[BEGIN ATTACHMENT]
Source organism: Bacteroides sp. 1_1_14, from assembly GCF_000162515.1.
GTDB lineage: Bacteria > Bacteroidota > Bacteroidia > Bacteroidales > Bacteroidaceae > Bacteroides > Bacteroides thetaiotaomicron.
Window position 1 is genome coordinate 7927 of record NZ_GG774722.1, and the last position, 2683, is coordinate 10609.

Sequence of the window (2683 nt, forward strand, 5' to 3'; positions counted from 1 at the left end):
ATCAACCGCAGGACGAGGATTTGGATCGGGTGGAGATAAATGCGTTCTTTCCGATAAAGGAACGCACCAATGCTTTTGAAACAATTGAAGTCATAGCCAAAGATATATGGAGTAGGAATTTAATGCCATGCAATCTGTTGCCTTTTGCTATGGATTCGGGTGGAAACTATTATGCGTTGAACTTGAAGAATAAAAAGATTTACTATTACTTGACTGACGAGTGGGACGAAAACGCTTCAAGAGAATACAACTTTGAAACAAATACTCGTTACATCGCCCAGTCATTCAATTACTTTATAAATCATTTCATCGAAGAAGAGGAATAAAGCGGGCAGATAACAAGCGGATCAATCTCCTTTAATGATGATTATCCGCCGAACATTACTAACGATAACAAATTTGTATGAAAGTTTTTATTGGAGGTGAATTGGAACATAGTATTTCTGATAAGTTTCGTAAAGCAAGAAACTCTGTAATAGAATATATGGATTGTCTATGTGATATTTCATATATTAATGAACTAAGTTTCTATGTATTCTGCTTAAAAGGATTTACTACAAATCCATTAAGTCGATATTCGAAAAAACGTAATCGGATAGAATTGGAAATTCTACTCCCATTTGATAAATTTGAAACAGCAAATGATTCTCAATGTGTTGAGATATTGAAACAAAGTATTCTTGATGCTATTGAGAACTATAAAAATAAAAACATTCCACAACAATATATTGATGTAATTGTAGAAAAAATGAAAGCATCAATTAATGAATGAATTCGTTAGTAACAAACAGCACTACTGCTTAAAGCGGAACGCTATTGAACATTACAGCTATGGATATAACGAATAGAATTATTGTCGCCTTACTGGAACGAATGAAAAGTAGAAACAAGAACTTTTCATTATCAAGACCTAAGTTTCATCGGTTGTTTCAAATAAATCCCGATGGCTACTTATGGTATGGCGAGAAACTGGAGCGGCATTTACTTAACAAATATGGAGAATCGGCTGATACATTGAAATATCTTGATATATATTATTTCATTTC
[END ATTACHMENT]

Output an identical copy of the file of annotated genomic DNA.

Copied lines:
Source organism: Bacteroides sp. 1_1_14, from assembly GCF_000162515.1.
GTDB lineage: Bacteria > Bacteroidota > Bacteroidia > Bacteroidales > Bacteroidaceae > Bacteroides > Bacteroides thetaiotaomicron.
Window position 1 is genome coordinate 7927 of record NZ_GG774722.1, and the last position, 2683, is coordinate 10609.

Sequence of the window (2683 nt, forward strand, 5' to 3'; positions counted from 1 at the left end):
ATCAACCGCAGGACGAGGATTTGGATCGGGTGGAGATAAATGCGTTCTTTCCGATAAAGGAACGCACCAATGCTTTTGAAACAATTGAAGTCATAGCCAAAGATATATGGAGTAGGAATTTAATGCCATGCAATCTGTTGCCTTTTGCTATGGATTCGGGTGGAAACTATTATGCGTTGAACTTGAAGAATAAAAAGATTTACTATTACTTGACTGACGAGTGGGACGAAAACGCTTCAAGAGAATACAACTTTGAAACAAATACTCGTTACATCGCCCAGTCATTCAATTACTTTATAAATCATTTCATCGAAGAAGAGGAATAAAGCGGGCAGATAACAAGCGGATCAATCTCCTTTAATGATGATTATCCGCCGAACATTACTAACGATAACAAATTTGTATGAAAGTTTTTATTGGAGGTGAATTGGAACATAGTATTTCTGATAAGTTTCGTAAAGCAAGAAACTCTGTAATAGAATATATGGATTGTCTATGTGATATTTCATATATTAATGAACTAAGTTTCTATGTATTCTGCTTAAAAGGATTTACTACAAATCCATTAAGTCGATATTCGAAAAAACGTAATCGGATAGAATTGGAAATTCTACTCCCATTTGATAAATTTGAAACAGCAAATGATTCTCAATGTGTTGAGATATTGAAACAAAGTATTCTTGATGCTATTGAGAACTATAAAAATAAAAACATTCCACAACAATATATTGATGTAATTGTAGAAAAAATGAAAGCATCAATTAATGAATGAATTCGTTAGTAACAAACAGCACTACTGCTTAAAGCGGAACGCTATTGAACATTACAGCTATGGATATAACGAATAGAATTATTGTCGCCTTACTGGAACGAATGAAAAGTAGAAACAAGAACTTTTCATTATCAAGACCTAAGTTTCATCGGTTGTTTCAAATAAATCCCGATGGCTACTTATGGTATGGCGAGAAACTGGAGCGGCATTTACTTAACAAATATGGAGAATCGGCTGATACATTGAAATATCTTGATATATATTATTTCATTTC